Despite those statistics, women receive only 5 percent of financial capital, Klein said. The Women's Funding Network contends that if women entrepreneurs had access to the same amount of capital as male entrepreneurs, they would add 2 million jobs to the economy in just one year and 6 million over the course of five years.
In the U.S., the amount of private, women-owned companies has increased twice as fast as those owned by men, and women-owned businesses have created or maintained 16 percent of all jobs and generated over $2 trillion in revenue, the report stated.
"In 2010, 62 percent of the business owners looking for financing were male, compared to 38 percent female," said Brock Blake, CEO of South Jordan-based funding facilitator Lendio. "Now (in 2012), only 52 percent of the business owners looking for financing are male, compared to 48 percent female."
According to an October 2010 report from the U.S. Department of Commerce Economic and Statistics Administration, women constituted almost half of the employed population in 2008 but are under-represented among business owners.
Furthermore, privately held women-owned businesses are substantially smaller than men-owned businesses, whether measured by average sales/receipts or employment. Although they have been growing faster, women-owned businesses still lag behind men-owned businesses, the report stated.
In 2007, 7.8 million companies were owned by women — nearly 30 percent of all non-farm, privately-held U.S. firms. Women-owned firms had sales receipts of $1.2 trillion and those with paid employees had 7.6 million workers.
From 1997 to 2007, the number of women-owned businesses rose by 44 percent — twice as fast as men-owned firms — and added around 500,000 jobs, while other privately held firms lost jobs.
The report said the reason, in part, was because women-owned firms were more likely to be located in industry sectors that experienced employment growth, such as health care and education services.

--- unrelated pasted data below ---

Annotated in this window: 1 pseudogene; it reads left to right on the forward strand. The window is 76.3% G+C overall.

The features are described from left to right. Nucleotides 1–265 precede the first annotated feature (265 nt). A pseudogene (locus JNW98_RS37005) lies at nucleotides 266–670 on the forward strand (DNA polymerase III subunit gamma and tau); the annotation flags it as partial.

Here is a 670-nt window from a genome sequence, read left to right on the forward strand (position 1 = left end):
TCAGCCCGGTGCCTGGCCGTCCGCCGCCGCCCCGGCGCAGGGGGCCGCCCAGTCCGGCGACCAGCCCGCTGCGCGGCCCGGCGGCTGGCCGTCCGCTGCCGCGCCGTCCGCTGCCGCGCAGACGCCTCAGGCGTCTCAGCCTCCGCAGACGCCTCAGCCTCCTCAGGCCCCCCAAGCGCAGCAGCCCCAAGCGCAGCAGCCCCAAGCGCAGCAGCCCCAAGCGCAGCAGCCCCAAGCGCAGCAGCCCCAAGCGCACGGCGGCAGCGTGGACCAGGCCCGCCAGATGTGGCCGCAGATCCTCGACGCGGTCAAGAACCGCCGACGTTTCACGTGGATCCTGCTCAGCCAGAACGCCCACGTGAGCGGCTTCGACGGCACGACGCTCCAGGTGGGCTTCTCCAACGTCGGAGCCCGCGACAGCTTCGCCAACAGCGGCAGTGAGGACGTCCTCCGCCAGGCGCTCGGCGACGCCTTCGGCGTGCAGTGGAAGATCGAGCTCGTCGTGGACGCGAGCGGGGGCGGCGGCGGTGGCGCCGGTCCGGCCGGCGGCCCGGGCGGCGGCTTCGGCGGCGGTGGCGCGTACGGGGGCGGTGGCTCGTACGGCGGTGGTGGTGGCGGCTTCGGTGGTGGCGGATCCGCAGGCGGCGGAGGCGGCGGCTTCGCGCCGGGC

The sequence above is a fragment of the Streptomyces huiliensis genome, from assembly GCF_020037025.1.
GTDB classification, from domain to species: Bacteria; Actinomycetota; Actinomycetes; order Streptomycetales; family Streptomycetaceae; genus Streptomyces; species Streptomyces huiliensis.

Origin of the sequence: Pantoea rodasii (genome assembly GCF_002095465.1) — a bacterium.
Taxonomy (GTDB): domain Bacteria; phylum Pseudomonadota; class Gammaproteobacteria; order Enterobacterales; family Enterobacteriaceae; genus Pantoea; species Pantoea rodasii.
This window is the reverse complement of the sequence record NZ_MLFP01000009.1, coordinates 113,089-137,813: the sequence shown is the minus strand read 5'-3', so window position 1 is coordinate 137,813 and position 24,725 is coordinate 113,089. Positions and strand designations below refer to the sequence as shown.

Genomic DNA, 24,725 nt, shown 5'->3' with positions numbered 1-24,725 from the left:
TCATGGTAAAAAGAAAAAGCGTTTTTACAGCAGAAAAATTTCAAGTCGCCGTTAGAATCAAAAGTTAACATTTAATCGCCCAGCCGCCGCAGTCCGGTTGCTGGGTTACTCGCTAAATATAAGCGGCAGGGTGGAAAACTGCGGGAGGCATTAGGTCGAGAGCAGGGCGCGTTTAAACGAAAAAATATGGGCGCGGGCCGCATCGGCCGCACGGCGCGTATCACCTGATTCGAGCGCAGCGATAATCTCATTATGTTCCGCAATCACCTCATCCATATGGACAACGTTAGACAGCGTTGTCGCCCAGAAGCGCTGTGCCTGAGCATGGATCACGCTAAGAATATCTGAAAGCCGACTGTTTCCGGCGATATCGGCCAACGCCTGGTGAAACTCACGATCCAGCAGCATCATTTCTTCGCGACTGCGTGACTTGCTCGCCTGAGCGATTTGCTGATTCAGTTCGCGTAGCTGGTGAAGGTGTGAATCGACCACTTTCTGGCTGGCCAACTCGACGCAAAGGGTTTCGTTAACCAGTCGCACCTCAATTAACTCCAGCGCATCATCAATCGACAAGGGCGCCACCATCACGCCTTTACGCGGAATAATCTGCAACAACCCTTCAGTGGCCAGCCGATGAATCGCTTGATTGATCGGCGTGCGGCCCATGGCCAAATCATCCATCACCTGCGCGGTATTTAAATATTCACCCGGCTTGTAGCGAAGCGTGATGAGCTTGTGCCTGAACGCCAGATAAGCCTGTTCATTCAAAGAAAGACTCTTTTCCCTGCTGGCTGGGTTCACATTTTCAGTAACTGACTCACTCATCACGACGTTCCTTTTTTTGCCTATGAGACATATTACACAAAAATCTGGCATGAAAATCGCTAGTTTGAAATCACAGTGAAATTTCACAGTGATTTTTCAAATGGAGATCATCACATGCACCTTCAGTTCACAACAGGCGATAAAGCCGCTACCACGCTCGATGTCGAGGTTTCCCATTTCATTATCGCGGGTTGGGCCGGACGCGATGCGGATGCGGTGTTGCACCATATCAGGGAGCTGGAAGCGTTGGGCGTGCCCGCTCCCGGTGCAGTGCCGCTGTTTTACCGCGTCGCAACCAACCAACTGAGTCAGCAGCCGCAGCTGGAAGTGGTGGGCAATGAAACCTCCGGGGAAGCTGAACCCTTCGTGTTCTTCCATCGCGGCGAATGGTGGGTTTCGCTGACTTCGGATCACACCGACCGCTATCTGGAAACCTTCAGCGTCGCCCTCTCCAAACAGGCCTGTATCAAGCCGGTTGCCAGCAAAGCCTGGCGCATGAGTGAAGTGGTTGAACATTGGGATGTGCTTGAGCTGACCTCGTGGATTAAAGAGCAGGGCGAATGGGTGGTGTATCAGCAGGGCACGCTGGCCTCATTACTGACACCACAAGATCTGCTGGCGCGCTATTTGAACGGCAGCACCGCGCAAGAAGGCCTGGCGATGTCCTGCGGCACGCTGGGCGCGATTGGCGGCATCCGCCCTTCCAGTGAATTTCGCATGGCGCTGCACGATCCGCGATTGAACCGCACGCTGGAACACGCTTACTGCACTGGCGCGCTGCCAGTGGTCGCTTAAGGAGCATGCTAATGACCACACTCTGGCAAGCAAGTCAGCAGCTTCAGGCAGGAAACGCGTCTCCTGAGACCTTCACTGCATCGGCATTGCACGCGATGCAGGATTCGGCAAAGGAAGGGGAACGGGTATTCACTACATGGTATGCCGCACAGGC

During the five-year period from 1997 to 2002, the number of businesses owned by minority women increased faster than those owned by non-minority women, with minority women-owned firms accounting for more than half of the increase in women-owned businesses.
Because women-owned businesses are typically smaller than their male-owned counterparts, even though women own 30 percent of all privately held businesses, those businesses account for only 11 percent of sales and 13 percent of employment among privately held companies.
Additionally, average sales receipts for women-owned businesses are just one quarter of the average sales receipts for men-owned businesses.
The report also stated that there were substantial differences in the financing utilized by women-owned versus men-owned businesses. For instance, women start with less capital than men and are less likely to take on additional debt to expand their businesses. They are also more likely than men to indicate that they do not need any financing to start their business — case in point, Shulte's bakery, which she said was "completely self funded."
"It is difficult to distinguish preferences from constraints in these data," the report states. "Women may encounter less favorable loan conditions than men or they may be less willing to take on risk by seeking outside capital."
The characteristics of self-employed women are similar to those of self-employed men. While compared with non-self-employed workers, self-employed women and men are typically older, more likely to be married and less likely to have children at home. However, women who are self-employed work fewer hours on average in their business than self-employed men, according to the report.
The annual earnings ratio between self-employed women and men is 55 percent — well below the ratio between non-self-employed women and men.
According to the Utah Division of Corporations, since Utah passed a law five years ago allowing women-owned businesses to voluntarily designate themselves as such, the total number of businesses to register in that category to date is 4,284.
How fruitful a new business will be long term depends on a number of factors, Rivkind said. But she added that determination, preparation and knowledge will be keys to giving any new business owner — male or female — the best chance for achievement.
"Focus on your goals," Rivkind said. "If you understand your product, the marketplace and where you think you're going to have the most success, just move forward."
- 11 guaranteed steps to cut family spending
- 40 percent tax on employer insurance primed...
- Balancing act: To keep employees, focus on...
- Warehouse clubs: Where to find the savings
- AAA Center opens call center in Clearfield,...
- Rocky Mountain Power honors LDS Church for...
- Dave Ramsey says: Charging off a debt doesn't...
- 4 signs you need to quit your job to advance...
- 40 percent tax on employer insurance... 20
- Ogden farmer's pumpkin patch, version... 10
- Warehouse clubs: Where to find the savings 8
- Rocky Mountain Power honors LDS Church... 5
- A multigenerational hit: Student debt... 3
- Balancing act: To keep employees, focus... 2
- AAA Center opens call center in... 2
- Top economies move toward crackdown on... 1